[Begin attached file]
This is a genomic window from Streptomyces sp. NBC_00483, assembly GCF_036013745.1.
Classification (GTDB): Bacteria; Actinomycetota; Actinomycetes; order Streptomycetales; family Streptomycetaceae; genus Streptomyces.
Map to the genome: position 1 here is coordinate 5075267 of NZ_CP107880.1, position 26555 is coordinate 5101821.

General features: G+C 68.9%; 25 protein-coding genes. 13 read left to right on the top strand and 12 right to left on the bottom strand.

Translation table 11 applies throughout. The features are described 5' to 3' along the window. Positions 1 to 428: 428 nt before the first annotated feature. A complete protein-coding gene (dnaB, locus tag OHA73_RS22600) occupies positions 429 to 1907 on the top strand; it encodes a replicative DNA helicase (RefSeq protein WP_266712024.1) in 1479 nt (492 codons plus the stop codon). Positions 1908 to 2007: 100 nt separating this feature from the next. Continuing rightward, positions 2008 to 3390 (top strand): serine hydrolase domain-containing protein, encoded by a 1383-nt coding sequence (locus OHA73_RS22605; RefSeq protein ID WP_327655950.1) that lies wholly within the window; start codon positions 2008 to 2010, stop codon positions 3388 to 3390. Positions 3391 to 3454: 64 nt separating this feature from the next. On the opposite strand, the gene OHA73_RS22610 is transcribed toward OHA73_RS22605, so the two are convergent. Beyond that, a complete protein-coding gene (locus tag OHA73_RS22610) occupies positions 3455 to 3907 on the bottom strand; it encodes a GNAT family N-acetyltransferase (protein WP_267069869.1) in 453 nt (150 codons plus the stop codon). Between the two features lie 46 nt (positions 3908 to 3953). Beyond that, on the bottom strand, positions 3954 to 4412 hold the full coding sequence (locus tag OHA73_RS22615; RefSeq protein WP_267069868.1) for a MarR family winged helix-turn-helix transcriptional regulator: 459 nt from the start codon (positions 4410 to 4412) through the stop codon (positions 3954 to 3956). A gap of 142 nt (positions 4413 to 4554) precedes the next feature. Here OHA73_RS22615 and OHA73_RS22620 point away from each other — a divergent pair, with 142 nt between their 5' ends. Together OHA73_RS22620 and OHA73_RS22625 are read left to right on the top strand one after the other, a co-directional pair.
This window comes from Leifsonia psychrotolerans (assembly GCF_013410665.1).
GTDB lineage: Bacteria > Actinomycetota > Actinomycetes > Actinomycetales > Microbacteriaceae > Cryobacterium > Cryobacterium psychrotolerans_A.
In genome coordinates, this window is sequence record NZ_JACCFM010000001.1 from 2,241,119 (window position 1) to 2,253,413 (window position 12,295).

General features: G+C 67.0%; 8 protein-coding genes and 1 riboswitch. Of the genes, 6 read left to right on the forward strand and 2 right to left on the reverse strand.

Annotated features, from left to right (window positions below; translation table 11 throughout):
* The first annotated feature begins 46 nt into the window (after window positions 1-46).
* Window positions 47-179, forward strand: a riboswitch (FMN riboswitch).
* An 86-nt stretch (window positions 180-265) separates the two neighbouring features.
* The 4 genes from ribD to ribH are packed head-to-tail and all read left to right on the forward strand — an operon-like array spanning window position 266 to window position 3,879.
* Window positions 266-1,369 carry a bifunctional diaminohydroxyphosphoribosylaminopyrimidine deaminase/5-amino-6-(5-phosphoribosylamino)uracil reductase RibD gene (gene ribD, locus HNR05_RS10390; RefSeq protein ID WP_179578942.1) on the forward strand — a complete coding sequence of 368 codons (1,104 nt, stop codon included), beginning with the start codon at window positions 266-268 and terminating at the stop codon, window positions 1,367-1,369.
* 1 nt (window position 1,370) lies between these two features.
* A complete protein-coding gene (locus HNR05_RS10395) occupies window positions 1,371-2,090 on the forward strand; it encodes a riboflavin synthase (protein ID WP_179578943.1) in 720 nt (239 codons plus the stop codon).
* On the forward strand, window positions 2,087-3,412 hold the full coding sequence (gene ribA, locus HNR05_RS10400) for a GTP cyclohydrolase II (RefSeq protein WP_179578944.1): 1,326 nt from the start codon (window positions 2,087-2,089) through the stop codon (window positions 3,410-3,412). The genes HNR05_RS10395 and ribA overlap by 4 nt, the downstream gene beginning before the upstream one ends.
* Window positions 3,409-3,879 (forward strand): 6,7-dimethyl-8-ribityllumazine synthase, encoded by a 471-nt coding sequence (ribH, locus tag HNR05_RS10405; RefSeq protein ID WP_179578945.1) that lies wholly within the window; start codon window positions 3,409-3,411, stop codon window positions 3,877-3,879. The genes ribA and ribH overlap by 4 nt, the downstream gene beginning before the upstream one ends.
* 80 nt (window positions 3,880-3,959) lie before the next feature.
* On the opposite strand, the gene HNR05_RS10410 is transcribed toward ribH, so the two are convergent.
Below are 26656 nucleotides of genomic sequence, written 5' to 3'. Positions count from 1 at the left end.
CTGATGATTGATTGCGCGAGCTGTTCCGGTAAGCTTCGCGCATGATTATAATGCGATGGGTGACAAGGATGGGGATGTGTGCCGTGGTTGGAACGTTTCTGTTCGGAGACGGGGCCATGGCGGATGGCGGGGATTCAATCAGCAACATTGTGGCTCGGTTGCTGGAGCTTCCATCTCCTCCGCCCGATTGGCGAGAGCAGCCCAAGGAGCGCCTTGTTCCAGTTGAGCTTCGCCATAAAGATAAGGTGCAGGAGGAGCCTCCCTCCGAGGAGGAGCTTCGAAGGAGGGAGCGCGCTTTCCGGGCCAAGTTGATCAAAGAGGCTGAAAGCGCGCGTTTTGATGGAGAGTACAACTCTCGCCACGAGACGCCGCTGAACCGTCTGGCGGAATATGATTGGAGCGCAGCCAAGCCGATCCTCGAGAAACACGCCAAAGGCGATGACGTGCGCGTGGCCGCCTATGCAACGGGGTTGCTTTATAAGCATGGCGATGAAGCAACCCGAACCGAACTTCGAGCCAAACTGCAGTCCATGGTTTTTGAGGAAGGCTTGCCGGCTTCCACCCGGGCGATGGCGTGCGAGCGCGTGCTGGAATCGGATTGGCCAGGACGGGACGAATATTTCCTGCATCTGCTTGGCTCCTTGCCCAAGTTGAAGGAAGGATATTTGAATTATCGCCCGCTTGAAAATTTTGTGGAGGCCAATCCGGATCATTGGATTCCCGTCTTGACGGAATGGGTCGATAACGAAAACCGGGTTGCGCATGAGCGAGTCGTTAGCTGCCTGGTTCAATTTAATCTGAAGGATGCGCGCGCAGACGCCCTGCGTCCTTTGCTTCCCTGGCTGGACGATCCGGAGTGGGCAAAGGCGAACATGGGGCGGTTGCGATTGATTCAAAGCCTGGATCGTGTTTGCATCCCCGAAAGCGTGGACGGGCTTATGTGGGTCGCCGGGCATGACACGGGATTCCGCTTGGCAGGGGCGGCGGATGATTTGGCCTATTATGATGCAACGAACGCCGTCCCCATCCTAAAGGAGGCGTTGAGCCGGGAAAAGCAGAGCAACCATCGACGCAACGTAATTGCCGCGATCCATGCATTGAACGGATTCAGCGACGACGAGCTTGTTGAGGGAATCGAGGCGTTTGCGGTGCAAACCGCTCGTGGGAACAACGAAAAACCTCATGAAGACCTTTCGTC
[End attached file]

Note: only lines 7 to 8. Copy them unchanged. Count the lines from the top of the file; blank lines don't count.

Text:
GTDB lineage: Bacteria > Actinomycetota > Actinomycetes > Actinomycetales > Microbacteriaceae > Cryobacterium > Cryobacterium psychrotolerans_A.
In genome coordinates, this window is sequence record NZ_JACCFM010000001.1 from 2,241,119 (window position 1) to 2,253,413 (window position 12,295).